BRITISH supercar manufacturer McLaren is considering mortgaging its Surrey HQ and selling a collection of classic cars in order to protect its financial wellbeing during the Covid-19 coronavirus crisis.
According to a report by Sky News, the British supercar maker and F1 team, along with their financial adviser JP Morgan, are looking to raise between £250m and £275m by borrowing against the value of its 500,000m² base in Woking, as well as selling a car collection including vehicles driven by the late F1 driver Ayrton Senna and company founder Bruce McLaren.
Senna won four consecutive world titles with McLaren F1 between 1988 and 1991. The McLaren MP4/4 raced by Senna and Alain Prost in the 1988 season won 15 of 16 races.
The racing car collection is estimated to be worth £250m, with some models (presumably the ones driven by Senna, Prost and McLaren) worth tens of millions individually. The HQ is also said to be worth £200m.
The pandemic has been a tough time for car manufacturers globally, with new car sales in April falling by a staggering 97.3% compared to the same month last year. McLaren’s F1 team has also been hit heavily. Teams have lost millions in lost revenue, with 10 grands prix either postponed or cancelled. The first race is currently slated to be the Austrian GP at the Red Bull Ring at the beginning of July, though racing is expected be held behind closed doors with no spectators able to gain entry.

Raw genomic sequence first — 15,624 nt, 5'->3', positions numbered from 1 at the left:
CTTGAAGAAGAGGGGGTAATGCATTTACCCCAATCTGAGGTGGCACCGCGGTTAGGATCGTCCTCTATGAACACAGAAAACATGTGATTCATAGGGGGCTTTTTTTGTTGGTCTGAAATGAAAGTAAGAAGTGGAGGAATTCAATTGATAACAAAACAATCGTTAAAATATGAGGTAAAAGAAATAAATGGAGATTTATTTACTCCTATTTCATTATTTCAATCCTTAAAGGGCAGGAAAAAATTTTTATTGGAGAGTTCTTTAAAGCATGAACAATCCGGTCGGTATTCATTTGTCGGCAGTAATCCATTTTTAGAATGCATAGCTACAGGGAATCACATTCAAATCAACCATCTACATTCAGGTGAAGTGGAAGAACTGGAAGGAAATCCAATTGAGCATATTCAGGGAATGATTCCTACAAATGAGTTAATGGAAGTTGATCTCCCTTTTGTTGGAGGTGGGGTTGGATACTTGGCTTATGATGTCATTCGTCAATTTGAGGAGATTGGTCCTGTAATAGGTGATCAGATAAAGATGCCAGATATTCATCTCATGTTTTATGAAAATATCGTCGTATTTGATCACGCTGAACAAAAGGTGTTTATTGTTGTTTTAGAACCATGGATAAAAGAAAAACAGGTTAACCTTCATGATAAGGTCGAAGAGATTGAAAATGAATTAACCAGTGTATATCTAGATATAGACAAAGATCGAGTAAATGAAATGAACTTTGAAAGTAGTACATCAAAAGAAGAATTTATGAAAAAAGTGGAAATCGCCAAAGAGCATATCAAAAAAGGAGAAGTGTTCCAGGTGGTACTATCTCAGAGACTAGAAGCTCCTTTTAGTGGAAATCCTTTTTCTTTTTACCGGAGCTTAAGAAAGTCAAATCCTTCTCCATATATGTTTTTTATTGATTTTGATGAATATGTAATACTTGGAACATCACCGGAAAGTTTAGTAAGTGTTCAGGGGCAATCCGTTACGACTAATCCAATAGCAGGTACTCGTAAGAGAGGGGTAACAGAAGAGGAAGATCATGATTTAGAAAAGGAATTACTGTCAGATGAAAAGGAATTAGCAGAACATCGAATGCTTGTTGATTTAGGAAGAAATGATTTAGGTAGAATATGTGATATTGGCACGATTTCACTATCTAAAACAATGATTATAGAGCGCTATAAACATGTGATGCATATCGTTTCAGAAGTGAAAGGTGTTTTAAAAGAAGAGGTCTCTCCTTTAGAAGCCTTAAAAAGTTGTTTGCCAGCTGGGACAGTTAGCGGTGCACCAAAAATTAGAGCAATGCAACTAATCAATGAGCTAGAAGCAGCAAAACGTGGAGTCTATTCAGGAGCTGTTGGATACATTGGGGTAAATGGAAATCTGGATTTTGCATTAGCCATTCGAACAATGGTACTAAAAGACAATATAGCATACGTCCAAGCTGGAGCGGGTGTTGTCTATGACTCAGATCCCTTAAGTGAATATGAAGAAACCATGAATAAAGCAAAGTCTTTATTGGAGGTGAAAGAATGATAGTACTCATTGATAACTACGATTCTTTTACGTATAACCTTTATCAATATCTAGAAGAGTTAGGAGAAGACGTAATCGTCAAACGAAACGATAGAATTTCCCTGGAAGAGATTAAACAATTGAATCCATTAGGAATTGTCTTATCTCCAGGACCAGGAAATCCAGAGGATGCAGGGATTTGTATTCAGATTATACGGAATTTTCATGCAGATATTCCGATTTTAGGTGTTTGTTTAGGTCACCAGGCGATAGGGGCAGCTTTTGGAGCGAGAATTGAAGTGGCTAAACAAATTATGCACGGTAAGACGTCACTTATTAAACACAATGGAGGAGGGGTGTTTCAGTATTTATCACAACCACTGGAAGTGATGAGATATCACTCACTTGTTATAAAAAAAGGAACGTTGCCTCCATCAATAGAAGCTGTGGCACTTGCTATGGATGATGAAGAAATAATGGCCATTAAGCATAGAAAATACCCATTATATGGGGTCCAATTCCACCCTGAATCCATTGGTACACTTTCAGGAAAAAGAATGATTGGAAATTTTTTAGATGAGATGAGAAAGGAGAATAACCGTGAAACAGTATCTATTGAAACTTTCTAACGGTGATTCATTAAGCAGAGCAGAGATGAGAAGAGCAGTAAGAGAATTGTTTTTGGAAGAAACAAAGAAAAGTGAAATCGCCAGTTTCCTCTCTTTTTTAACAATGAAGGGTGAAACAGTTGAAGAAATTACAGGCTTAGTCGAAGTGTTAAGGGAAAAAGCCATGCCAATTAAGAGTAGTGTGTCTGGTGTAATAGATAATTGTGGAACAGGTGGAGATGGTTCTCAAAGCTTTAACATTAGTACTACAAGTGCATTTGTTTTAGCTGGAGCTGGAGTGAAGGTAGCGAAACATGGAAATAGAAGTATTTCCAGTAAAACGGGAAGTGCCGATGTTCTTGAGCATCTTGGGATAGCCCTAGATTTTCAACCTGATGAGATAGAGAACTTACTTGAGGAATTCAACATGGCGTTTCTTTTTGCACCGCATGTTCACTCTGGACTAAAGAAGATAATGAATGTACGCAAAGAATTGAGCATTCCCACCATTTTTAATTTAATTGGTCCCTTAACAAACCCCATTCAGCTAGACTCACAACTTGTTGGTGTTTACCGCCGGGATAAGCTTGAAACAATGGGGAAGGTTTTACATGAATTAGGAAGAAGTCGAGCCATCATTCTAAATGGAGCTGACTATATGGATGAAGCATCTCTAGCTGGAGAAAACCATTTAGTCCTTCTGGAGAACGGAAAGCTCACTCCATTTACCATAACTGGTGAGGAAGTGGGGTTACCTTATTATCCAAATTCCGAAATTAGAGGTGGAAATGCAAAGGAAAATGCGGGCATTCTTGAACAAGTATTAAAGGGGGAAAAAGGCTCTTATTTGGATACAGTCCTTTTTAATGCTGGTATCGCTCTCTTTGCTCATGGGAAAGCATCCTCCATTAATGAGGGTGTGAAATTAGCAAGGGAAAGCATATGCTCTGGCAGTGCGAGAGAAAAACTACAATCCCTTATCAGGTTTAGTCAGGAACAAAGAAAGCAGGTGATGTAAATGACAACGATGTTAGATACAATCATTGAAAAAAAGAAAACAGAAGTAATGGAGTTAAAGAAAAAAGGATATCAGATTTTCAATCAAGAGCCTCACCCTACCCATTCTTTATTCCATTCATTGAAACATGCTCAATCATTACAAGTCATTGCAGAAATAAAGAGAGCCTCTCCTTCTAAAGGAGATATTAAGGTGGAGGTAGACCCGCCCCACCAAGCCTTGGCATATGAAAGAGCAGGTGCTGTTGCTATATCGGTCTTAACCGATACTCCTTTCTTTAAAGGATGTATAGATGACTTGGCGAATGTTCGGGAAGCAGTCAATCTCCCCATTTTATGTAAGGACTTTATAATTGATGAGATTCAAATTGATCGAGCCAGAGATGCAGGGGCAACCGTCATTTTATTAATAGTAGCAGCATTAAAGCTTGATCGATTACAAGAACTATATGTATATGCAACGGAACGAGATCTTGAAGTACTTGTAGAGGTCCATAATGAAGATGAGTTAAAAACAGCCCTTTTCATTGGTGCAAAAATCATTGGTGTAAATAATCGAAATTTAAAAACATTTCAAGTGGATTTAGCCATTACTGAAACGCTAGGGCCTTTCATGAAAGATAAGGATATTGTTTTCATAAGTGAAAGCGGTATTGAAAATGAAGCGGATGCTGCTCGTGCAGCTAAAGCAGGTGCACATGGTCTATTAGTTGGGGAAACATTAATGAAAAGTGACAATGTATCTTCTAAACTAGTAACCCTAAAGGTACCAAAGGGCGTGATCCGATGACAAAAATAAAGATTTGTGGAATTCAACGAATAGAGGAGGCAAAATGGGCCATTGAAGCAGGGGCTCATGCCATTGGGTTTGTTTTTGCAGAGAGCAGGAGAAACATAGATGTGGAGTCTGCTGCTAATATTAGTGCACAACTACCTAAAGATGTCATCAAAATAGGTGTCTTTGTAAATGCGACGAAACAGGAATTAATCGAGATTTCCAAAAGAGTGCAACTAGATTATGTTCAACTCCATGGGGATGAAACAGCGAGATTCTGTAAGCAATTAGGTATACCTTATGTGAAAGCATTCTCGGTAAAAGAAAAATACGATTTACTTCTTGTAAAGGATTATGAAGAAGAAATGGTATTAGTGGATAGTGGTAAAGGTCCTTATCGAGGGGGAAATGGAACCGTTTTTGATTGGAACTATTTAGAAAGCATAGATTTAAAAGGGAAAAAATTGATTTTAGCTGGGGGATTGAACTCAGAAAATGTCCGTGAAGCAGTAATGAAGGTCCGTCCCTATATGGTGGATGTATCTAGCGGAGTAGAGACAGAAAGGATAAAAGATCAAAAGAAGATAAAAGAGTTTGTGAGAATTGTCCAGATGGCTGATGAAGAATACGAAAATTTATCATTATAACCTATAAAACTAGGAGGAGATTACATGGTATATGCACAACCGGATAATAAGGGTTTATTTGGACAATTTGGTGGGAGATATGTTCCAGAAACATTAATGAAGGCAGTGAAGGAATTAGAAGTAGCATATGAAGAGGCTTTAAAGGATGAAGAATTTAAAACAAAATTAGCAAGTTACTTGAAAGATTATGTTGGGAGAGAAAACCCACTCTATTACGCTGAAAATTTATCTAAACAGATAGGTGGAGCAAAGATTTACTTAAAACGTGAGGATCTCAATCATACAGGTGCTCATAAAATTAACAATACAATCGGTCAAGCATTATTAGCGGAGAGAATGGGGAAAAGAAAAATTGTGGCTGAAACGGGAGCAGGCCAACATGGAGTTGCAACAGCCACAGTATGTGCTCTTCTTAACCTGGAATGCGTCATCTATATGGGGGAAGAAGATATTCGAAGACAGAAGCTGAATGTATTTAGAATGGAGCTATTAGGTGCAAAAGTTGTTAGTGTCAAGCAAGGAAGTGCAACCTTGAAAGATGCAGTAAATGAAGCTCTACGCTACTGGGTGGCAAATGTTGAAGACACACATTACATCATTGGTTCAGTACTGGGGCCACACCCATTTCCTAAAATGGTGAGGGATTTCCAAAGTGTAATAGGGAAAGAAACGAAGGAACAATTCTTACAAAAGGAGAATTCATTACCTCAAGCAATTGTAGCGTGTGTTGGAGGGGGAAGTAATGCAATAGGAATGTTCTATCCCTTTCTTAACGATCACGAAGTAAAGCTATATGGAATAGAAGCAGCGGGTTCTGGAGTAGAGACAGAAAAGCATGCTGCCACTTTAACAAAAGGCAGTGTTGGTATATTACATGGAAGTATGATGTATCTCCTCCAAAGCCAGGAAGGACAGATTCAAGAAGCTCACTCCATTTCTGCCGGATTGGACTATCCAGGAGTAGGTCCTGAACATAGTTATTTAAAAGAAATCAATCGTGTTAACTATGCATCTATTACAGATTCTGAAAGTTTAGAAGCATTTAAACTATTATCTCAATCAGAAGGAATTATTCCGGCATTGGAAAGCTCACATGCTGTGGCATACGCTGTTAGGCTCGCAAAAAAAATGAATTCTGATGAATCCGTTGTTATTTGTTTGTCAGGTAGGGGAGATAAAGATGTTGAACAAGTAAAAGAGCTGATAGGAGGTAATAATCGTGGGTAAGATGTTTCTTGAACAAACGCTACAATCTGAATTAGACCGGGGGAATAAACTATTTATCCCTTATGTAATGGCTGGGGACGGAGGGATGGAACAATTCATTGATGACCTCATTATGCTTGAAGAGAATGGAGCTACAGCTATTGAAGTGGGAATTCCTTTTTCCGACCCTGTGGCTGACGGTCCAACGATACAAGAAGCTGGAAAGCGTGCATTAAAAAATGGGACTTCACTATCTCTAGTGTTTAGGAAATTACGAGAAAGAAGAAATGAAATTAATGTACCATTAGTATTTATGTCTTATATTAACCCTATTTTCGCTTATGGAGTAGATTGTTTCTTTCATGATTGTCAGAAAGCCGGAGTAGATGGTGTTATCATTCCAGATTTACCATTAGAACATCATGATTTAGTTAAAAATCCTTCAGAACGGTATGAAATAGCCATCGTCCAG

McLaren team boss Zak Brown admitted that the sport was in a “very fragile state”, and predicted that as many as four of the smaller teams could be lost from the grid if the crisis wasn’t handled correctly.
Sky News reported last week that the government had rejected a loan request from McLaren. The company had requested a £150m loan from the Department of Business, Energy and Industrial Strategy (BEIS) after its sales disappeared nearly overnight. The loan request was rejected on the grounds that McLaren had not yet used all other potential avenues of financing.
Talks are reportedly continuing between McLaren and the government, however.
McLaren employs about 4,000 people, many of whom are furloughed as part of the government’s worker retention scheme, whereby 80% of a furloughed worker’s wage is paid by the taxpayer.
Sources told Sky that the loan would be paid back “at the earliest opportunity”, when sales of cars recover and the F1 team’s revenue returns to normal. In March, the company’s shareholders put £300m of equity into the business.
McLaren has expanded its lineup over the last few years, including its first grand tourer, the McLaren GT, as well as the 804bhp Elva roadster.
McLaren’s F1 team is reportedly preparing to bring in Renault driver Daniel Ricciardo, after confirmation Carlos Sainz will be filling the seat left vacant by Sebastian Vettel at Ferrari.